Updated 10:06 AM EST, Fri, Feb 26, 2021

Marijuana Legalization in South America: Support for Medicinal Cannabis Grows After Mexican Girl's Treatment Receives Positive Reviews

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An eight-year-old Mexican girl's positive reaction to cannabis-based medicine could pave a way for those seeking to break Mexico's prohibitionist laws against medical marijuana.

Grace, a child suffering from Lennox-Gastaut syndrome, have as many as 400 epileptic fits per day, YourHealth reported from AFP. The girl's parents have witnessed improvements in Grace's condition since she became the first person to be authorized to take medical marijuana in October.

"Her reaction has been very good. Since she took the medicine, we noticed that she could sleep all night," her father, Raul Elizalde, said, as quoted in YourHealth's report. "Her nocturnal epileptic crises have practically disappeared and she's sleeping very well. This was the main change that we saw."

Grace and her family reside in an upper-class neighborhood of Monterrey's northern industrial hub, the news outlet noted. The child has become significant to those looking to legalize medical marijuana in Mexico, a country that has suffered decades of drug cartel violence.

Mexican President Enrique Peña Nieto opposed the legalization of cannabis-based medicine despite the country's Supreme Court ruling in favor of four people who wanted to grow the plant for medicinal use. However, he noted that his administration is open to changes in the coming months depending on the results of a national debate of experts.

The girl's parents secured an exception to the country's laws after they won a court battle in August, pushing health authorities to grant them a right to obtain cannabidiol (CBD), a therapeutic oil, YourHealth added. Grace's mother, Mayela Benavides, said that CBD tastes like chocolate and mint, a contrast from all the other medicines they tried that tasted horrible.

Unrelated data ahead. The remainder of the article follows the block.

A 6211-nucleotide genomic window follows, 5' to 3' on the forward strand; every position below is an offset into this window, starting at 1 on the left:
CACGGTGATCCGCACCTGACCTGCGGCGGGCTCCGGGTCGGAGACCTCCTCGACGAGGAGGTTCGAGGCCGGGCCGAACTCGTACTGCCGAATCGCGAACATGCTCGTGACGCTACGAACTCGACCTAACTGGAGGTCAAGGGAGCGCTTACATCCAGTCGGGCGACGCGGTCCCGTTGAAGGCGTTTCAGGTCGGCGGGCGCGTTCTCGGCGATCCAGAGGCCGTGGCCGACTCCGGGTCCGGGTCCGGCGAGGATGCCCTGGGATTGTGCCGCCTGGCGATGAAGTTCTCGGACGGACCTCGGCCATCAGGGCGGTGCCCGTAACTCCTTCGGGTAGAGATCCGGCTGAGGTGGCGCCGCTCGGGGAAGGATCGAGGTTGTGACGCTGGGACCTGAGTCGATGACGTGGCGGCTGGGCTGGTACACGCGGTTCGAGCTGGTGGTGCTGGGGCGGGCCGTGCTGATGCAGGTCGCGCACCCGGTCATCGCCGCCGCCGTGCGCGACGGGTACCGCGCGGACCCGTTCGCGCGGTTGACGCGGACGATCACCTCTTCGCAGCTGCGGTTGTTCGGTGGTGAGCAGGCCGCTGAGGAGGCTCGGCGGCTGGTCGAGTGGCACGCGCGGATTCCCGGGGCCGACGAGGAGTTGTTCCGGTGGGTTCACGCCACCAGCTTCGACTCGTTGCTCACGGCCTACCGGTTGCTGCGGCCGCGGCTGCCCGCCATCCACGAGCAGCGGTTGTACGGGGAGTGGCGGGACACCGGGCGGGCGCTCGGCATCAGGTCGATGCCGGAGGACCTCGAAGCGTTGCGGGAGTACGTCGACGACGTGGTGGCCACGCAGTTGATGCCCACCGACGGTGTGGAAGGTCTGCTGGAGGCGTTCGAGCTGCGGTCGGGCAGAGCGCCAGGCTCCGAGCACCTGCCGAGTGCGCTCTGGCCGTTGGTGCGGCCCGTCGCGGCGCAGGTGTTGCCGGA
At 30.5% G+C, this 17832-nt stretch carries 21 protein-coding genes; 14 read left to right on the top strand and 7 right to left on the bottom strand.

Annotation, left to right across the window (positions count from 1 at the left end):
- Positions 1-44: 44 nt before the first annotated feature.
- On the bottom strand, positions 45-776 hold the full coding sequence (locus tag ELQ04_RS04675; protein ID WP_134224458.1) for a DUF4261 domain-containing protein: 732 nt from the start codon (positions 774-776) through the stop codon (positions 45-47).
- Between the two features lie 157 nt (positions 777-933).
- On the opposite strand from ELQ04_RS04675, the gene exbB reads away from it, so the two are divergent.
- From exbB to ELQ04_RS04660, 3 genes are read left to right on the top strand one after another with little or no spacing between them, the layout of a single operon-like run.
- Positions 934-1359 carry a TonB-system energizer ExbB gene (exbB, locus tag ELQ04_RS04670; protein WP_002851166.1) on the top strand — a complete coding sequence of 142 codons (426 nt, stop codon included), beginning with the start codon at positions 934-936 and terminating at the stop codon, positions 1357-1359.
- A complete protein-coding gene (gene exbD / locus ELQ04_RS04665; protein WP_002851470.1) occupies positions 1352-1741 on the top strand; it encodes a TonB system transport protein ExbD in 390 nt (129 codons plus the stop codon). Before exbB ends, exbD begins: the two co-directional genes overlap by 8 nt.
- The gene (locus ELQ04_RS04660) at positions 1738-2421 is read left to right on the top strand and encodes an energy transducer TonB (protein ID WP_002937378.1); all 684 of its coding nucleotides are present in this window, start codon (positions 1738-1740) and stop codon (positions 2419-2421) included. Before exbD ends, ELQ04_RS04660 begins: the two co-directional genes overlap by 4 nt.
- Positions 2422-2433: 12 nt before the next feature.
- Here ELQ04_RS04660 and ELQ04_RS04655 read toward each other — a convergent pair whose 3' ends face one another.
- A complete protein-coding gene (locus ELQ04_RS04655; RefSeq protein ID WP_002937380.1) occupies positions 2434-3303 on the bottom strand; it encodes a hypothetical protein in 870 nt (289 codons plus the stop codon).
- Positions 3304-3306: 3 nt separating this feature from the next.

According to YourHealth, the medicine, which costs $250 for 100 milliliters, is not a cure for Grace's condition but it helps in reducing the number and intensity of seizures that the child endures.

Mayela said that Grace's seizures she's "had in the mornings all her life are changing. They're less intense and less frequent. We're on the right path," the news outlet noted.

Doctors told Grace's parents that it would take two months before changes can really be noticed and that the dosage could be increased eventually, YourHealth further reported. Senator Cristina Diaz, a member of the ruling Institutional Revolutionary Party (PRI), introduced a measure permitting imports and consumption of medical marijuana, which she claimed could help 5,000 Mexicans.

Diaz said that she's hopeful that the bill will be approved before 2016.

"We are only talking about imports of medicine, not eliminating the ban on making them in the national territory. But it's a first step," Diaz told AFP, as quoted by YourHealth. "For children like Grace and many other people, improving their quality of life is urgent."

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